Below is a report of an interview with Trooper Clement Aislabie from the Wellington Mounted Rifles given, on his return to Gisborne, on about the 6 November 1915, to a reporter for the Poverty Bay Herald.
Clement was invalided home 31/10/15 and took up a soldiers land grant at Ruatiti in the area associated with the Bridge to Nowhere.
He was my grandfather and died 1956 and is buried at Palmerston North

LIFE AT ANZAC.
A GISBORNITE'S IMPRESSIONS.
Picture a stretch of about three miles of Kaiti beach, but with fairly deep water up to the shore, and one has a rough idea of Anzac. Walker's ridge, with its steep and precipitous bluff, rises to the skyline. The half -moon bay is terminated on the right by Gaba Tepe, whilst the coastline runs away to a long low point on the left, dividing the cove from Suvla Bay. Except for the bare precipitous ridge face, the sea front is covered in a short thick scrub; Beyond the gully to the right is Lonesome Pine ridge. Sari Bair rises to a height of 971 feet and is located, as the crow flies, a couple of miles from the beach. Between it and Walker's ridge, however, is a stretch of broken country, spurs and ridges being mainly intersected by narrow, steep gullies. And this is Anzac Cove. A mere strip of the coastline, little more than a mile in depth, it has been subject to frequent shellfire from surrounding hostile batteries; it was here that our brave Colonials forced a landing on that historic Sunday in April, 1915. It is here that they have 'hung on' despite the bombastic efforts of the enemy to drive the little army into the sea. Living the life of land crabs in the dug-outs on the hill sides, or one of constant vigilance in the trenches up above the landing, our boys have played their part in the great war. The hearts' of parents and relatives have been gladdened by the recent home-coming of their sons. Many, however, are sleeping their last long sleep on yonder Turkish hillsides. The gladness! of the welcome home to-day. is softened by sorrow and affection for the fathers and the mothers whose brave lads have so nobly laid down their life in the cause of the Empire
UNDER CONSTANT SHELL FIRE.
A quiet- chat and the perusal of plans and photographs enables one to glean a more comprehensive idea of doings of the Colonial force at Gallipoli than all the hurried button-hole interviews that alone are possible as the boys step ashore once again home in dear old Gisborne.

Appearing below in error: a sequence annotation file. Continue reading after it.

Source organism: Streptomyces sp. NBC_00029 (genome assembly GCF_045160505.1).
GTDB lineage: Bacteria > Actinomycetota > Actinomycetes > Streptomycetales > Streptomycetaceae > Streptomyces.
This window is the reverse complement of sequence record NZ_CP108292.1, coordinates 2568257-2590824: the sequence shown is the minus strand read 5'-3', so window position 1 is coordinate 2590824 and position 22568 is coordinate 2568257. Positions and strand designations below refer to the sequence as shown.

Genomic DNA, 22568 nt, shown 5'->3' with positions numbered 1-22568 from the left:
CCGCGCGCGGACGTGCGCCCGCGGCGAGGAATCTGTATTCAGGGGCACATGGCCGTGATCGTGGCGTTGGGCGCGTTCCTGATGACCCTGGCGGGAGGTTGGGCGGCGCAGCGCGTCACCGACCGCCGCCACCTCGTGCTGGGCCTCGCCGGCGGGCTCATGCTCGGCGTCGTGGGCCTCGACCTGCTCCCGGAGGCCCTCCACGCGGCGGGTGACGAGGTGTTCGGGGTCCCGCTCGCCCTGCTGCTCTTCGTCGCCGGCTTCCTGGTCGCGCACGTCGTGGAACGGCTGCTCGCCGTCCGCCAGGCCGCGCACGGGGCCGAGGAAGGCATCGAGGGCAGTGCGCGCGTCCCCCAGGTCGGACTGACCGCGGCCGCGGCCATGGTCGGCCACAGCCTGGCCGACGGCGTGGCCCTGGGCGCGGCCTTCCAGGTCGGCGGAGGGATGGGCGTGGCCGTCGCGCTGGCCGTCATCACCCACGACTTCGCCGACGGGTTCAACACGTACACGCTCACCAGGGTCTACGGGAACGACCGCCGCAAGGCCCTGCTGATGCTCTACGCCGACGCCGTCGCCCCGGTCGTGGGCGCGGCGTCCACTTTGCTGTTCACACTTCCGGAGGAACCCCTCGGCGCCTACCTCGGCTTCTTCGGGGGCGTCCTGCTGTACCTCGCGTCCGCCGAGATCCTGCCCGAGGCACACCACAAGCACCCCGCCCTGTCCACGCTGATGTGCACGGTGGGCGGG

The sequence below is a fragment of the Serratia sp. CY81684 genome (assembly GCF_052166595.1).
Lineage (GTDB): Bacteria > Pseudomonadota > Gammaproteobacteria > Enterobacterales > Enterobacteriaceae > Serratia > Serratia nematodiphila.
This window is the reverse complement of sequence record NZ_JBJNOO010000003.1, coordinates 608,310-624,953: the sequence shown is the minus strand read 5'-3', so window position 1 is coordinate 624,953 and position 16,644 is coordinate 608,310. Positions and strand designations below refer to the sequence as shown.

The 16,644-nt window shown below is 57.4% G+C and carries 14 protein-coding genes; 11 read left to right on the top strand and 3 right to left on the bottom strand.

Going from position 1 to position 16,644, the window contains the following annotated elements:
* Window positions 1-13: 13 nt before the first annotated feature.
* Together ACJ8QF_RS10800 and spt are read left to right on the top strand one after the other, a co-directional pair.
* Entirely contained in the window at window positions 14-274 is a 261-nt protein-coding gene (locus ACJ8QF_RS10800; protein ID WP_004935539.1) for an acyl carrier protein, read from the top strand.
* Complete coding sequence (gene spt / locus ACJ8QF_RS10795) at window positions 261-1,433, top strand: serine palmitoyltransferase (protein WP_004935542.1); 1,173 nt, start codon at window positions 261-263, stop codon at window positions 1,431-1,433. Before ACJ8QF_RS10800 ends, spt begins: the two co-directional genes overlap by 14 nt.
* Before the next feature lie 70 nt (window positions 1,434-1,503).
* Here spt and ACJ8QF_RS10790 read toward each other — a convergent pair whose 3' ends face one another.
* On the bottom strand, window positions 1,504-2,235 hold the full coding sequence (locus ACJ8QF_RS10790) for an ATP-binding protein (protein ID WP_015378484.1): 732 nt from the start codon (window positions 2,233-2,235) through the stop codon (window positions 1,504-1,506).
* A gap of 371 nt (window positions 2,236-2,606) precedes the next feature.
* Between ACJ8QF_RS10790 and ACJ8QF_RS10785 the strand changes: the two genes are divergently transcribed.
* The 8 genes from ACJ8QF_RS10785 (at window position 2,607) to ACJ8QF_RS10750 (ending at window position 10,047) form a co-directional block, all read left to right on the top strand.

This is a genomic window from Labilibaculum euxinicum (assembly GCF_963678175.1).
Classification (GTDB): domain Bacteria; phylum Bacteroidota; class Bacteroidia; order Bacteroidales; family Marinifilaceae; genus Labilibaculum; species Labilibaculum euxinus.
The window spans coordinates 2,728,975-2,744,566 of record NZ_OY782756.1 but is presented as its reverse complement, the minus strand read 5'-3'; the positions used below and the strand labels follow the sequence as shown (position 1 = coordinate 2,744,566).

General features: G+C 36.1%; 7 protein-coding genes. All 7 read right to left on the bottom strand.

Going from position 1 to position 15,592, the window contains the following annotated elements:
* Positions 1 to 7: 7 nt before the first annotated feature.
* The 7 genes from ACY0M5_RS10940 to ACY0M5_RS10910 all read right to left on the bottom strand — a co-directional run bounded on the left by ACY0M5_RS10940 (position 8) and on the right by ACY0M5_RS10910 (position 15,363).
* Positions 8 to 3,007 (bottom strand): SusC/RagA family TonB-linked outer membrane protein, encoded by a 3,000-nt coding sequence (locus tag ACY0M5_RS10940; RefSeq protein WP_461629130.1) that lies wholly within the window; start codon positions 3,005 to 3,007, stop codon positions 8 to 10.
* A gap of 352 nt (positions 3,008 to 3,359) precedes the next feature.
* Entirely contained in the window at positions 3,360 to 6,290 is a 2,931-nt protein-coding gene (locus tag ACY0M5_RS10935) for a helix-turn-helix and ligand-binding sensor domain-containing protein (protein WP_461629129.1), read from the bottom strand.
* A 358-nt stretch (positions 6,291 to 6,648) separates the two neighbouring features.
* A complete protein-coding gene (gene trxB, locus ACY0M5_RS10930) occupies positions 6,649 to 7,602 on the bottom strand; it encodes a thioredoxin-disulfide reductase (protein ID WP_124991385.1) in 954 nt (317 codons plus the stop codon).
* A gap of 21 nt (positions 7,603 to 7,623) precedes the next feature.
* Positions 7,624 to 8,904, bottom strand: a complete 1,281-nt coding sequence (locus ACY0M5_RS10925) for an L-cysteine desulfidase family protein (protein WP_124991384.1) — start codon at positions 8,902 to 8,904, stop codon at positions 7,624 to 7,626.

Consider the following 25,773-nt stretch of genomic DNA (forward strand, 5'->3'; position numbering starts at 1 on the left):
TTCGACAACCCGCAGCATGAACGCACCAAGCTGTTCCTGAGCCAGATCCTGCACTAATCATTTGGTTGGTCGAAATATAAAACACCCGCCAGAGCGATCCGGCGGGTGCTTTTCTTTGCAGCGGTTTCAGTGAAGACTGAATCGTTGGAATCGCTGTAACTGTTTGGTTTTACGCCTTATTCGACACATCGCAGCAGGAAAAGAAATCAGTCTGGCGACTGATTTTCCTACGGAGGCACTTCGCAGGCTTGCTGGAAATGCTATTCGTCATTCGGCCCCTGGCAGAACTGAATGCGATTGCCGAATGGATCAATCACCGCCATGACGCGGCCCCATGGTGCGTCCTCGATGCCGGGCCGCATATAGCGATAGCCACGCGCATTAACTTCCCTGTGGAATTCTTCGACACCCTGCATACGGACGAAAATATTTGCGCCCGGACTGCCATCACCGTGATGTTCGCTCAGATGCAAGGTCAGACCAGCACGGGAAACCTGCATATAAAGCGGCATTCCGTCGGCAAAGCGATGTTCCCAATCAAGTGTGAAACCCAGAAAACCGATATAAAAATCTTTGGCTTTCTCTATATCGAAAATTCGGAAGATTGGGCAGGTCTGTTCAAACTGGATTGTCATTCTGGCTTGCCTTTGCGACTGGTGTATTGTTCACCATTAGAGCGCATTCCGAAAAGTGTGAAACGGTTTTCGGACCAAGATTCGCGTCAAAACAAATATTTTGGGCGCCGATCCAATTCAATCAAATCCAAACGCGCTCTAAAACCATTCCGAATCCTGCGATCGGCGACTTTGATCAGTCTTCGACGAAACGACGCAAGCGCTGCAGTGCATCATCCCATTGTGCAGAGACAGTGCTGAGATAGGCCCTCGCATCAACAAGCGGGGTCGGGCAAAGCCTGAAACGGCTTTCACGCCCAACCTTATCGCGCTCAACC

Quite a fund of information of daily life an Anzac, of the progress and development of the fighting, and of the hundred and one experiences that are crammed into the excitement of several months at the front, was gained by a Herald representative yesterday from Trooper 'Clem.' Aislabie, of the Wellington Mounteds. Producing a photo of, the little cove, fairly alive with humanity, and with stores and ammunition stacked just above the beach, it impressed the uninitiated with the resemblance to a calm and peaceful watering place; Doubtless all have heard of the daring of the boys enjoying their bathe in the briny despite the spasmodic shelling of the beach. Trooper Aislabie affirms that probably more casualties have occurred on the beach itself than m the actual trenches. With the attention of "Bealby Bill" on the one flank and "Lazy Liz" ori the other, and the occasional arrival of big shells, from right across the peninsula, probably Chanak. Anzac was evidently a spot in which things seldom became very dull. It was approachable practically only under cover of darkness. Mine-sweepers stole in at night, and landed at the jetties erected by the engineers, huge consignments of things required for the upkeep of the forces. Anzac, he explained, was essentially a Colonial base of operations. The New Zealand infantry and Australians held the right front and the New Zealand Mounteds and the Australian Light Horse the left, turns being taken at relieving. There were several Indian mountain batteries, who arrived later and assisted in maintaining the footing on the ridge tops. At the first onset the troops seized a belt of probably nearly two miles in places, but subsequently withdrew and consolidated their line in crescent shape round the landing and over the first ridge top. Things settled down to the monotony of trench fightling. The boys spent 14 days in the trenches and then 14 days out in the "rest" gullies, "spelling," and on fatigues. The latter sometimes included a bit of sapping at night m the trenches. Often more shells landed in the rest gullies than in the actual firing lines, as the enemy were constantly trying for the base. Sometimes there were as. many as 50 or 60 casualties a day on the beach. Being summer the sea was smooth and troops and material landed without trouble, except from the enemy shells. The Turks" did not fire often at night for fear of disclosing the position of their batteries.
PERIOD OF TRENCH FIGHTING. In this little corner on the peninsula Trooper Aislabie estimates their were about 30,000 troops located prior to the big advance. Hostilities, as mentioned above, were mainly confined to mining and bomb throwing, the opposing trenches being only 15 yards distant at one point. Dysentery made its appearance and was at its worst during July. The malady was more pronounced amongst those who had been there longest and were somewhat run down. But many of the boys who subsequently took part in the night marches in August were still suffering loss of physical condition from the. epidemic. -Water was precious, and was brought in barges at night, and was pumped into tanks in the hillside. Speaking of rations, the Gisbornite said the food on the whole was good. The American "bully beef" was sometimes not good, but. the Colonial tinned meat, which they got sometimes, was splendid. There were plenty of biscuits and, good bacon and a few vegetables such as potatoes and onions, Rations were issued daily and the men cooked for themselves. Generally they had a mate and the couple took it in turns to cook, while the other hunted up some firewood from the cases on the beach or rhododendron scrub.